“Someone significant in business or politics ends up being profiled in the style section, and if she’s a woman you see outrage,” Kimberly Voss, associate professor of journalism at the University of Central Florida, told HuffPost. “This probably happens every few months.”
Voss said pieces are sometimes better off running in the Styles section, rather than the front page, because there might be better art and more space for a story.
Crucially, the question of why certain pieces end up in certain sections also matters less in 2017, when most readers come to stories digitally ― often through Facebook ― and may not even know what paper content hails from.
“Lifestyle” might actually be a more accurate title for the Styles section, Jessica Bennett, a Styles contributor, suggested in another back-and-forth in the Times’ Reader Center in June. She was responding to a reader who wanted to know why a piece she’d written about university women struggling with setbacks had appeared in the section.
Sometimes there are legitimate issues with the way stories about women are framed, though. But that’s a problem throughout the Times, still a paper dominated by men. (That is something the Times is working on at the highest levels. The paper hired veteran editor Ellen Pollack, most recently of Businessweek, in April to run its business coverage, and Wall Street Journal masthead editor Rebecca Blumenstein took a very senior position at the paper in February.)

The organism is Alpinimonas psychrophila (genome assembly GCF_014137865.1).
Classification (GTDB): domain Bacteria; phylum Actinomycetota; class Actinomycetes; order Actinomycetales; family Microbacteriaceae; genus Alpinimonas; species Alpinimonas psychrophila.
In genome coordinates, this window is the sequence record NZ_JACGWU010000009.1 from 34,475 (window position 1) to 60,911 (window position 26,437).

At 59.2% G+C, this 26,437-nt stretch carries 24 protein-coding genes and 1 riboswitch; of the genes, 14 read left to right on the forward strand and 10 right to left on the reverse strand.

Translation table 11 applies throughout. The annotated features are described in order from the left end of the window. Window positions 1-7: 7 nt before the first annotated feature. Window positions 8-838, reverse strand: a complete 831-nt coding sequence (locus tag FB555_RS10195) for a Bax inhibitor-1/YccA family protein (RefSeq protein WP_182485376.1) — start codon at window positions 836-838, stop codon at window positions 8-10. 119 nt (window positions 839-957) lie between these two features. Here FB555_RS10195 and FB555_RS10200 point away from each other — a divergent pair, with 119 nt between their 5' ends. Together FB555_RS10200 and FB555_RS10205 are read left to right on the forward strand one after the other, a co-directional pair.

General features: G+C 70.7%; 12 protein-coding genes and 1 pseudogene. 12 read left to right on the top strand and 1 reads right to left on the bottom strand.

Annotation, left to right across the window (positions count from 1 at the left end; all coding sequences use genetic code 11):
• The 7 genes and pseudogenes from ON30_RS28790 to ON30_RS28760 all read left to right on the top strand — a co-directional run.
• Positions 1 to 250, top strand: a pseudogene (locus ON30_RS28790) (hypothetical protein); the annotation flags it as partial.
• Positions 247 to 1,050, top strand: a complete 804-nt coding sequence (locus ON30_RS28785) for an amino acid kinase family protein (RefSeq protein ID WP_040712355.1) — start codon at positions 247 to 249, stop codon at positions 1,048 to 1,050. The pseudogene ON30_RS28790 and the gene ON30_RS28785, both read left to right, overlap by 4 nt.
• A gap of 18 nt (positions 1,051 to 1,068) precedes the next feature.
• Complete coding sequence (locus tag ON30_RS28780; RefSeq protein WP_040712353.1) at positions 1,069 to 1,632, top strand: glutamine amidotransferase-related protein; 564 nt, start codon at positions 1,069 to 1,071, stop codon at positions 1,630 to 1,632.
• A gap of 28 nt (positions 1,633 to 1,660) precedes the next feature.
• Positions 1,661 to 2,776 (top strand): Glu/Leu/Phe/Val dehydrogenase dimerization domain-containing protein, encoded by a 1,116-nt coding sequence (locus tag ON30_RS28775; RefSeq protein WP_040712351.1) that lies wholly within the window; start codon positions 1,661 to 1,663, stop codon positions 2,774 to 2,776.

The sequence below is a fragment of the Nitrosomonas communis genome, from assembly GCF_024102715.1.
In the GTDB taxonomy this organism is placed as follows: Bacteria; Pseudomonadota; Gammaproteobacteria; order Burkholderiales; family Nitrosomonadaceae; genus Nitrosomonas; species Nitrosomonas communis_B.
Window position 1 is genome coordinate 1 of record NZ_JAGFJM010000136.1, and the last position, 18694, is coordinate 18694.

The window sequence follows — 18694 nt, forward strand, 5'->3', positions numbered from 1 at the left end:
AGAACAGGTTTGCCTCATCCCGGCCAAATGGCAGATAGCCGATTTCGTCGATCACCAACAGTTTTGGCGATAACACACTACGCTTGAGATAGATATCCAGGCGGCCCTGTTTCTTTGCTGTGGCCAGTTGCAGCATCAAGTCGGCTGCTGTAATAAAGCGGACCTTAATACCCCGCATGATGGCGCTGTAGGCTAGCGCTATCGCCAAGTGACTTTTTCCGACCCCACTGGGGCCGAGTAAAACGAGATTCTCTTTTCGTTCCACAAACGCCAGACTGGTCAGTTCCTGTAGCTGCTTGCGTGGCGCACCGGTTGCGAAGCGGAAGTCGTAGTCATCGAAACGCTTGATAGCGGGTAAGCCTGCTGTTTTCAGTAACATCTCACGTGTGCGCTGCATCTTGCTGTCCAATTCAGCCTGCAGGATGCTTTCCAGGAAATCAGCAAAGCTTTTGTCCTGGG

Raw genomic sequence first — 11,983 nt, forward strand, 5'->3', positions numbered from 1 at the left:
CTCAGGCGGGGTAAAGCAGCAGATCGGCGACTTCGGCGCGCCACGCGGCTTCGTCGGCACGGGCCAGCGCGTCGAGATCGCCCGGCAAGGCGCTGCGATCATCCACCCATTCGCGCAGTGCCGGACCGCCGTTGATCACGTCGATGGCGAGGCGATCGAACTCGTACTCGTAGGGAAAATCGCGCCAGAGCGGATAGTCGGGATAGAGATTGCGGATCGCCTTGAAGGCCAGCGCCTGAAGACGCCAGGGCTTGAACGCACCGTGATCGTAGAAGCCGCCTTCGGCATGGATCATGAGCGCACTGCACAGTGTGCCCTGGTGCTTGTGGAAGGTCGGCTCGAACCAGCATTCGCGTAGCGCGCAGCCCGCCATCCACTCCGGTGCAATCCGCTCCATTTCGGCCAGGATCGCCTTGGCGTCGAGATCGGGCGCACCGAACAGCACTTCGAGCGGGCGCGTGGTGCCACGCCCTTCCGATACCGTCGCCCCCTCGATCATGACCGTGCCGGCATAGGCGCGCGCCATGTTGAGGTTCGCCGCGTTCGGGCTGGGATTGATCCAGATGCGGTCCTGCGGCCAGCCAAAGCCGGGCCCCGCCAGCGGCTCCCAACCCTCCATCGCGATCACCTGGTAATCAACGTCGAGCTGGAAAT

This summer, the headline of a profile of NBC News correspondent Katy Tur came up for criticism: “Katy Tur Is Tougher Than She Looks” was swiftly called out for essentially suggesting that a tough journalist must look a certain way. The second headline the Times put on the piece ― “Katy Tur’s Swift and Surprising Rise” ― met the same fate, with critics asking why exactly her rise was so surprising.
The paper finally landed on “You Can’t Rattle Her: Katy Tur On The Rise.”
The profile of Uber’s St. John wasn’t just called out for the cliched “why is this in Styles” criticism. Quartz argued that the piece failed to closely examine her work history and plans for the ride-sharing company now embroiled in a PR disaster, in part, over the way it has treated women.
“Would the Times have profiled Uber’s first-ever chief brand officer in the Styles section, with an emphasis on that person’s Instagram, if a man held the position?” Quartz’s Allison Griswold asked. She noted that a similar profile in Styles of male executive offered far more professional details than the piece on St. John, which featured pictures from her Instagram, including one of her in a bikini.
St. John didn’t seem to mind. “I’m thankful for the incredible talent of [Times contributor] @sheilaym who has told my story so well,” she wrote on Instagram.
When HuffPost emailed The New York Times to ask if a woman had ever run Styles, spokeswoman Danielle Rhoades-Ha pointed to a 1978 article about a woman who’d been hired to oversee the paper’s Living Styles section. That was 39 years ago. When Jimmy Carter was president.